fmhsloudspeaker

New guidelines for school lunches

In Health & Lifestyles on October 20, 2011 at 6:57 pm

By: Kristen Hegel

            New school lunch regulations set in place by the United States Department of Agriculture have been taking effect across America. The school cafeteria requirements follow the passing of Obama’s Healthy, Hunger-Free Kids Act last December. Though some think that the new bill benefits children, others believe it places too many restrictions on what students can and cannot eat.

            The Act includes $4.5 billion for school lunches, which is the first increase since the 1970s. It also contains guidelines for the nutrition standards of daily school meals. The new directions for the schools were set in place in order to prevent childhood obesity and hunger. The proposal of new regulations means foods with less saturated fat, calories and sodium. The main key is an increase in whole wheat, fruits, vegetables, fat-free or low-fat milk and a decline in the use of sodium. Also, leafy greens and colorful vegetables will be preferred over other things like potatoes, meaning no fries or tater tots for some areas.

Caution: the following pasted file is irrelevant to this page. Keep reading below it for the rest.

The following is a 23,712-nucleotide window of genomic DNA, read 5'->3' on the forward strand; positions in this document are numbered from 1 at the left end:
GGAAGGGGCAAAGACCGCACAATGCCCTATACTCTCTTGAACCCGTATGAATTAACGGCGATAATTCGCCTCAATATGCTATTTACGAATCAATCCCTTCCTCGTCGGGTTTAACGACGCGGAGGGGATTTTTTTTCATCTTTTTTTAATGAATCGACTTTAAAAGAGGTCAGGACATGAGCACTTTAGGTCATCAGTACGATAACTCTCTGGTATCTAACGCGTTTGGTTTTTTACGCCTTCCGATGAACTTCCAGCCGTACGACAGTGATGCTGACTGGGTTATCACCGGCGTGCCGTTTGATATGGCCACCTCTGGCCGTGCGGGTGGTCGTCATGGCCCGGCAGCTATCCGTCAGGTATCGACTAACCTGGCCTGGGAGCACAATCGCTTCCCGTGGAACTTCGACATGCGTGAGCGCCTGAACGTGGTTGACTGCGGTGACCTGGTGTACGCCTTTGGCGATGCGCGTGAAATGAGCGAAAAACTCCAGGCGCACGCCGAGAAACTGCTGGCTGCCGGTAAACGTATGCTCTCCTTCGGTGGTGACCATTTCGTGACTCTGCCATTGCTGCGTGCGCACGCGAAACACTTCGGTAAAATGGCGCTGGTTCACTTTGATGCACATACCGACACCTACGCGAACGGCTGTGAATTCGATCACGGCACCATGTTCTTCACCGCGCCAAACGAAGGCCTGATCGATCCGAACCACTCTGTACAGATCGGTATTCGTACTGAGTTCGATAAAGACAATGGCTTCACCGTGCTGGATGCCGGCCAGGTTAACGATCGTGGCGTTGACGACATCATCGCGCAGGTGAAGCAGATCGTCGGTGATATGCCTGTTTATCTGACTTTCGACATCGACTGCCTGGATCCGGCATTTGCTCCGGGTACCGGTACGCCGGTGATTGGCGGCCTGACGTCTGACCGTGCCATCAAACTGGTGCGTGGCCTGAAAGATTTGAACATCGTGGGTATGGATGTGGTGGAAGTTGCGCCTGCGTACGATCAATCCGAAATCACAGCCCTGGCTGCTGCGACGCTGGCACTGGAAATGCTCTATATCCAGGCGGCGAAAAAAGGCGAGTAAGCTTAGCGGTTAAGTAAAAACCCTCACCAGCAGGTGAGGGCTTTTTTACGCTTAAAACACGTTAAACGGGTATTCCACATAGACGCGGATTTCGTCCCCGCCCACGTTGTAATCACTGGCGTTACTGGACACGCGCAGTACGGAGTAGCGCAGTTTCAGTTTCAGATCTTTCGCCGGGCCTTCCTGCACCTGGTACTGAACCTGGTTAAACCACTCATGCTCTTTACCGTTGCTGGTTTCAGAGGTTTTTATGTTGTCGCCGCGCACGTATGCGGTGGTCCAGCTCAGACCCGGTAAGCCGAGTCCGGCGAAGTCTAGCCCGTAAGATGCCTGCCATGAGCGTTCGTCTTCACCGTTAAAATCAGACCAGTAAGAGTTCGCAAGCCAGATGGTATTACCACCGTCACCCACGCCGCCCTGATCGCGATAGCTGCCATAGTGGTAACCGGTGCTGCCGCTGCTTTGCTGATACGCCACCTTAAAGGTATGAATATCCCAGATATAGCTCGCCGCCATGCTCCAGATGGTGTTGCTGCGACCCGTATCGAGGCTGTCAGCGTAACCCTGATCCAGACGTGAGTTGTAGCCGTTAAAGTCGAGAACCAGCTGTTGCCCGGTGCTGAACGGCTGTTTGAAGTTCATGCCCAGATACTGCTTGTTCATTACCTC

Here at Fort Mill High, students have noticed changes in the cafeteria. Photo courtesy of Google images

            According to Marka Riddle, a food service director, the cost of eliminating the potato from the school lunch menu would be a concern. In general, potatoes are seven to 10 cents cheaper than green vegetables and have almost the same nutritional value. “When you’re talking 1,500 to 1,700 servings, it begins to add up. Potatoes are a good source of calories and vitamins. Sometimes what we do to the potato makes them less healthy. But by itself, just a fresh potato, it has a lot of value,” Riddle stated. “You can overdo anything, but no vegetable is just evil or just bad for you. If all we ever served is potatoes, that might be an issue, but if you balance it with other vegetables in a week or a month, potatoes are fine.”

            Here at Fort Mill High, students have noticed changes this year in the cafeteria. Salt and pepper packets are no longer available, and sauce packets are now only given out in small portions by cafeteria staff. While some say that it lessens the quality and flavor of the food, the students benefit by having a lower sodium intake.

            The rules and guidelines of the Act will officially take place next school year after the USDA reviews the publics’ comments and concerns. Changes to the regulations may be made in order to coincide with what the people want. Until then, the federal government will be working with the school districts to create a plan that will benefit its students.

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